From a biblical worldview perspective, the most significant argument Harris makes concerns not whether or not we have a conscience, but from whence consciousness comes. Harris advocates a position known as panpsychism, which advocates all matter in the universe being conscious at some level. In this view, consciousness is an inherent part of matter. Harris argues that, based on scientific data, panpsychism is the best solution to the “problem of consciousness.” This position, which Harris admits is not currently a part of the philosophical or scientific mainstream, argues that all matter—the cells in your body, rocks, plants, animals, etc.—all have a conscious experience. Their consciousness may not rise to the same level as human consciousness, but they are still conscious in some sense. In arguing for panpsychism Harris quotes philosopher Galen Strawson who says “panpsychism is the most plausible theoretical view to adopt if one is an out-and-out naturalist” (72).
What a fascinating divide in worldview! While Christian philosophers still struggle with defining and understanding consciousness, the question of why human beings possess consciousness is clearly answered for anyone who understands the biblical narrative as truth. God creates humans not only as physical beings but as spiritual beings as well. The human soul is responsible for human consciousness and the soul is a part of God’s design for every human creature.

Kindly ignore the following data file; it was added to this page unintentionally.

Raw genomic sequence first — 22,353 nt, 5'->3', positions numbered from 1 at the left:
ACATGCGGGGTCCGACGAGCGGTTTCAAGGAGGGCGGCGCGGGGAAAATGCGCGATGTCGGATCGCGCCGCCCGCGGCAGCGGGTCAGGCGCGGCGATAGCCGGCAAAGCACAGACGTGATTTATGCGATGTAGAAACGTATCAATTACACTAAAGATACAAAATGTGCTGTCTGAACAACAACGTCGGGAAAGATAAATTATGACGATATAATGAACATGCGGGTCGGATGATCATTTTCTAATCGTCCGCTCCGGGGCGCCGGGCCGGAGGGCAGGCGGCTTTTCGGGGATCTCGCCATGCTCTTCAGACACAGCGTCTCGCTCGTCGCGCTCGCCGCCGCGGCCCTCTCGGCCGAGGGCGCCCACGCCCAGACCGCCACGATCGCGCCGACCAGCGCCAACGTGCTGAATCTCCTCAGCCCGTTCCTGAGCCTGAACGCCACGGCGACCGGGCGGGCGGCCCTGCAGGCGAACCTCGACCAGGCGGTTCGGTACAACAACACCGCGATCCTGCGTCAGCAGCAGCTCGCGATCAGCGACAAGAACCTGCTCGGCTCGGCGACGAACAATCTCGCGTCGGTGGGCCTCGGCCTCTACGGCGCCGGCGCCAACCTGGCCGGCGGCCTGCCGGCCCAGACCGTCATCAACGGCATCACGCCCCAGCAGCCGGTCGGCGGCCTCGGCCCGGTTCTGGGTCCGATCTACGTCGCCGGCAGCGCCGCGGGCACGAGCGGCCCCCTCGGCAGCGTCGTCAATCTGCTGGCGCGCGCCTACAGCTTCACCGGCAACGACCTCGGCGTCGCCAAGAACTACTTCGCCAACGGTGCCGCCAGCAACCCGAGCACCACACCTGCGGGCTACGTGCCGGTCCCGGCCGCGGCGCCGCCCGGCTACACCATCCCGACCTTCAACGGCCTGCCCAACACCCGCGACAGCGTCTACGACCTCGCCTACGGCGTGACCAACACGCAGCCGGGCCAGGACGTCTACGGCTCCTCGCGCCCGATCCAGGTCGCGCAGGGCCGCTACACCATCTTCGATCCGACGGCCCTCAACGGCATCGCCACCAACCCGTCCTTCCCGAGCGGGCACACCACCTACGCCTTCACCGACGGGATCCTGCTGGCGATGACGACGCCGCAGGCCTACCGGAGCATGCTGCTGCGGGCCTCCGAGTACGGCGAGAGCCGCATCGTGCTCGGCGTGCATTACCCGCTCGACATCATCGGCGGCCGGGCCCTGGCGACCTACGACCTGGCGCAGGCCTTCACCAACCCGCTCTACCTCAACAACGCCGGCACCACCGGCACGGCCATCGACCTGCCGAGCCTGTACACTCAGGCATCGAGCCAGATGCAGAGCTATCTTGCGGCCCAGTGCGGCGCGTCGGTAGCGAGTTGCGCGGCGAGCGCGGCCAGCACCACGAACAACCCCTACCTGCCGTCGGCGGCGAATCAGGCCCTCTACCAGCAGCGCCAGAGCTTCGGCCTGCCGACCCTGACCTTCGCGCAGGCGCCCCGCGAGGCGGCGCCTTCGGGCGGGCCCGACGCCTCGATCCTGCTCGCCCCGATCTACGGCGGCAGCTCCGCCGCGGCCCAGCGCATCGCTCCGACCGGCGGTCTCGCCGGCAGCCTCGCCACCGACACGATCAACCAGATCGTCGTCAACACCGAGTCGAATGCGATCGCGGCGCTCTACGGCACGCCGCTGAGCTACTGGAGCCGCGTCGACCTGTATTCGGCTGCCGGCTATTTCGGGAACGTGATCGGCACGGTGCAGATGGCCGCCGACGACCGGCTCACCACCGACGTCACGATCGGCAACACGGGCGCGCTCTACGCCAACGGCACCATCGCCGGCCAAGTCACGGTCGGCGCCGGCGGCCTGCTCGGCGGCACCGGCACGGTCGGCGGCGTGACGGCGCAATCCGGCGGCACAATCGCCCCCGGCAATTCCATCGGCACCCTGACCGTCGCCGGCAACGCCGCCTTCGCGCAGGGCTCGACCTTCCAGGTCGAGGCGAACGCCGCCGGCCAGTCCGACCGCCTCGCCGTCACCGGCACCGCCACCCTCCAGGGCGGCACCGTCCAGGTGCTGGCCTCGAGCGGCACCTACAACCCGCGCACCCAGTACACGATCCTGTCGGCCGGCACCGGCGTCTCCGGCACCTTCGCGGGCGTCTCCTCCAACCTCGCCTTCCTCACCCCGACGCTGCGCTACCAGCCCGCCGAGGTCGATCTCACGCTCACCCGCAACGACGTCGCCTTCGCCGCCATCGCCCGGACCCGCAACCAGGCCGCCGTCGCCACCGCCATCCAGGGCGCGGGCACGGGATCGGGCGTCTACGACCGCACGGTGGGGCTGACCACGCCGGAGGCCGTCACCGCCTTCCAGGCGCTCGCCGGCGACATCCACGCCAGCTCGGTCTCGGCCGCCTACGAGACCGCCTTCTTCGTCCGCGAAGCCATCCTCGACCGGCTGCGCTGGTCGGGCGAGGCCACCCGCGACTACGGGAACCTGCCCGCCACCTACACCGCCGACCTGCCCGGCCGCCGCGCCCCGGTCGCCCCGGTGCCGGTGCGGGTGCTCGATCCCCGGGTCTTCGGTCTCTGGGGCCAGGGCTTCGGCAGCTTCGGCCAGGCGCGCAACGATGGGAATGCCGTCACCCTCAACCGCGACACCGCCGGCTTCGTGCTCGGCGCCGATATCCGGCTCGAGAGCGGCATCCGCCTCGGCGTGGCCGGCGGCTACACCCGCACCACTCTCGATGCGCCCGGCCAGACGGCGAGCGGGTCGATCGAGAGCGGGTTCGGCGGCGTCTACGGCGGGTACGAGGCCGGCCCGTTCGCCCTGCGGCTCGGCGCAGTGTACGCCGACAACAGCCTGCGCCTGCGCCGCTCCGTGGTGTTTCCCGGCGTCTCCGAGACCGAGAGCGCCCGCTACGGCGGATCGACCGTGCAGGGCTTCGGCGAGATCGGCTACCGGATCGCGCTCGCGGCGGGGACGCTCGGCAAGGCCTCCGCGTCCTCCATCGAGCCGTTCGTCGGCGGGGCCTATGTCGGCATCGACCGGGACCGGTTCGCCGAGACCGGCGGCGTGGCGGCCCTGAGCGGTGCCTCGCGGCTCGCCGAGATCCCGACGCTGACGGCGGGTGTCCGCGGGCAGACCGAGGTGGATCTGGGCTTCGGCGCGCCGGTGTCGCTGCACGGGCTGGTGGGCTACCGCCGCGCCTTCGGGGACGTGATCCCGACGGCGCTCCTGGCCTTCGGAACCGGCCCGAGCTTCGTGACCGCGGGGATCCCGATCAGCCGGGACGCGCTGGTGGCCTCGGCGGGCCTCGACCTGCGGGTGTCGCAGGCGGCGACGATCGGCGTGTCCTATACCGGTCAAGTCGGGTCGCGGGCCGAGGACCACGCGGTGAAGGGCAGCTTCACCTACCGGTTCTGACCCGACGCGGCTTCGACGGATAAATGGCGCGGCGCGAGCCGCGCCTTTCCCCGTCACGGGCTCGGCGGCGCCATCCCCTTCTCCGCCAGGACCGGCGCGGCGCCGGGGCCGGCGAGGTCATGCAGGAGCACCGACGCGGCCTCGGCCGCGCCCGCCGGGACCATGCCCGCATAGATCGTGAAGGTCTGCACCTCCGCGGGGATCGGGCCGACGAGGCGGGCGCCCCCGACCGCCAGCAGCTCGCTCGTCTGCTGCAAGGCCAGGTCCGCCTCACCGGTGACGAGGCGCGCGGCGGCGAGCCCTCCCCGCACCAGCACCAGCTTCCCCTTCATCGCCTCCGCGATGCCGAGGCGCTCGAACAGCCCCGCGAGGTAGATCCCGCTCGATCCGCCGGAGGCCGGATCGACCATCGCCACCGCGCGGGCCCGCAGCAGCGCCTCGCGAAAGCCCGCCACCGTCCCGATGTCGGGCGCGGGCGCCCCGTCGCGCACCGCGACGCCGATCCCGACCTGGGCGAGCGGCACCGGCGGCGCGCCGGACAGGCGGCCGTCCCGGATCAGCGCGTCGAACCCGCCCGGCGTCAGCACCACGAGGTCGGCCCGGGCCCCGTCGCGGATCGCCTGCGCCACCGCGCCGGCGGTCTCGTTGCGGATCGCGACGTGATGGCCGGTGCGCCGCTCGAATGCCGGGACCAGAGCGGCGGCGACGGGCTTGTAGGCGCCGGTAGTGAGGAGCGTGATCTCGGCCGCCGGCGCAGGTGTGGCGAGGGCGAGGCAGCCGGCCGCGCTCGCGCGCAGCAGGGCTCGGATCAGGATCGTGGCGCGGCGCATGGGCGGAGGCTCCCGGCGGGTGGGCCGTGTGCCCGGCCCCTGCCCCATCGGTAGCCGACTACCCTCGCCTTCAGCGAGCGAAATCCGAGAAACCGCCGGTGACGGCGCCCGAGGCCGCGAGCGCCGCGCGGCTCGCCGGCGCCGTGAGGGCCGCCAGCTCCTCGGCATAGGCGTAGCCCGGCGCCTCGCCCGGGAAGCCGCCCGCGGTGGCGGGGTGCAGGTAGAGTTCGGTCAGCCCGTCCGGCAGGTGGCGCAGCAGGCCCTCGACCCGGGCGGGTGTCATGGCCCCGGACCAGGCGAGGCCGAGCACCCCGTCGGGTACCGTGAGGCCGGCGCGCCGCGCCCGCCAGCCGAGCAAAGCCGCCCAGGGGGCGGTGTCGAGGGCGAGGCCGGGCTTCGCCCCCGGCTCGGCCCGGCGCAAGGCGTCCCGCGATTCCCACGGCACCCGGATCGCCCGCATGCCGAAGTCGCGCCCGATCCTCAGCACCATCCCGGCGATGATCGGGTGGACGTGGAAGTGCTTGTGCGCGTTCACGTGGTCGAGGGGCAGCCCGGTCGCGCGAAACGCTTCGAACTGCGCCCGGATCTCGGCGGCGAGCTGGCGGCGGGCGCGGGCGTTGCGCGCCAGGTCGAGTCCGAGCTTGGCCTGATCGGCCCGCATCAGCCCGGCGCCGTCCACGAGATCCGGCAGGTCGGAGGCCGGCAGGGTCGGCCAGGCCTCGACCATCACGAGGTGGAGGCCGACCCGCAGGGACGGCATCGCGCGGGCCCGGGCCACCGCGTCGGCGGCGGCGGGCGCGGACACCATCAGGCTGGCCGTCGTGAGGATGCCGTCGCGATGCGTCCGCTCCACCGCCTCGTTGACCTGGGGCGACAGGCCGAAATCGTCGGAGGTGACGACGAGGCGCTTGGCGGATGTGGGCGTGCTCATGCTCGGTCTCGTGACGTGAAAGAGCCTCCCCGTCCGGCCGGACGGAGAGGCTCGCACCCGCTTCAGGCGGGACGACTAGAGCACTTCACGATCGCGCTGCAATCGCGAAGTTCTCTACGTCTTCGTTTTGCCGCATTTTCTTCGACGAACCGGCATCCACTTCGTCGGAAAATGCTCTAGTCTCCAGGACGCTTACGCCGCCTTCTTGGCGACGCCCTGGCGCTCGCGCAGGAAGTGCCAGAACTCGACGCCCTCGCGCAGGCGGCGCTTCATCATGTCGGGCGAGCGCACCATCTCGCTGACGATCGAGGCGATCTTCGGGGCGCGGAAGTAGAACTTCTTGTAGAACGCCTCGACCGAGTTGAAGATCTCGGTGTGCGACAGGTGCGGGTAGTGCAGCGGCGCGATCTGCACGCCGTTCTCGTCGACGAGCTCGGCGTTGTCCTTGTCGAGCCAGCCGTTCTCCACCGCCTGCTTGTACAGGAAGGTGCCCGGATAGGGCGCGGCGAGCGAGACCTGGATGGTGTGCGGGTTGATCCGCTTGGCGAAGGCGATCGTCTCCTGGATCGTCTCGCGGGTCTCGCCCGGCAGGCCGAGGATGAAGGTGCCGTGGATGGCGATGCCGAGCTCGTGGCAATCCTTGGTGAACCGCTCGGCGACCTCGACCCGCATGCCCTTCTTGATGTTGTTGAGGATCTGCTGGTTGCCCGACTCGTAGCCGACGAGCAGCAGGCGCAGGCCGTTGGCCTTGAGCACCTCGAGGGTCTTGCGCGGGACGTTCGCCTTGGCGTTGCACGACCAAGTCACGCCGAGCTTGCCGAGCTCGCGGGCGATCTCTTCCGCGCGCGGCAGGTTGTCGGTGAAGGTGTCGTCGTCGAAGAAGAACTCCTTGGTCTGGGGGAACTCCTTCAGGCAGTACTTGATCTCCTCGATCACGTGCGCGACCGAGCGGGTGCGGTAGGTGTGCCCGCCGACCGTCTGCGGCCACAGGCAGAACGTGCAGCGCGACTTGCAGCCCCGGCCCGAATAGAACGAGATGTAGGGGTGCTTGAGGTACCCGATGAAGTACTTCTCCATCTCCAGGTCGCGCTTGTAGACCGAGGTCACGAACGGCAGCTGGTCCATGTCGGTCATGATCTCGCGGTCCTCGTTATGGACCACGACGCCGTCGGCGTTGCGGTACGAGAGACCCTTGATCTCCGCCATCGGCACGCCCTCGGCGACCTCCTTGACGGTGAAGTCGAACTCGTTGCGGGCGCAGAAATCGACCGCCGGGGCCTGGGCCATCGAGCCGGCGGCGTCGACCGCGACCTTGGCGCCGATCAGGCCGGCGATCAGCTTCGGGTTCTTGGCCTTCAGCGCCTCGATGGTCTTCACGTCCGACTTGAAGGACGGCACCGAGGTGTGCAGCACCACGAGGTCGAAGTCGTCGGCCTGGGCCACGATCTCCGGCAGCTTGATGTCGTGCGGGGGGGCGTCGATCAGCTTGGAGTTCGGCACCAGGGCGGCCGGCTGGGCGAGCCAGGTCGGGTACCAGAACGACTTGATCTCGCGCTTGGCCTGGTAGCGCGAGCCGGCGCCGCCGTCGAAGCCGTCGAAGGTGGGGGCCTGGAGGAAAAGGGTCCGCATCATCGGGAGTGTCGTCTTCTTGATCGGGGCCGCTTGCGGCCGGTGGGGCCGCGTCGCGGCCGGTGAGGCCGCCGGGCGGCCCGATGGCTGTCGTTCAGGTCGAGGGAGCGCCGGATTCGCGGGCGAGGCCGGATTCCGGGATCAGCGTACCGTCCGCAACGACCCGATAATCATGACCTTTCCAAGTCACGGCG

Harris mentions the concept of a “soul” in only one paragraph of her work. She notes that the innate sense of consciousness experienced by individuals makes it “easy to see how human beings across the globe, generation after generation, have effortlessly constructed various notions of a ‘soul’ and descriptions of life after death that bear a striking resemblance to life before death.” Most readers will agree with Harris, the reasons for believing in a soul are indeed easy to see. Curiously, Harris says nothing more about the existence of souls.
To be clear, Harris is not writing in an effort to attack Christianity or any other theistic worldview. Her work is truly atheistic not anti-theistic. However, it is curious (and unfortunate) that such a capable writer has produced a work that is accessible to the masses yet does not address the dominant belief that consciousness derives from a soul. One wonders if she does not consider the soul to be so removed from scientific inquiry not to merit further discussion.
In any case, Christian readers should take note that naturalism cannot explain why we experience consciousness, a fact that Harris admits (105–110). Naturalists, in lieu of hard evidence for consciousness, build their own systems of faith about why they are conscious. The system of faith advocated by Harris ignores the concept of a soul but affirms the possibility that a lump of charcoal is conscious in some sense. While a broad range of readers may find her work enjoyable and intriguing, her explanation for why we are conscious is highly unlikely to find wide acceptance.
Christians who read Conscious should be reminded anew of the incredible explanatory scope of the biblical worldview. Naturalists may have to adopt panpsychism as the most likely solution for the existence of a consciousness, but the biblical worldview supports a far more simple and elegant solution. We are conscious because God has made us conscious beings. We are conscious of ourselves, of others, and of our Creator who desires us all to use our consciousness to know and enjoy him with all of our being.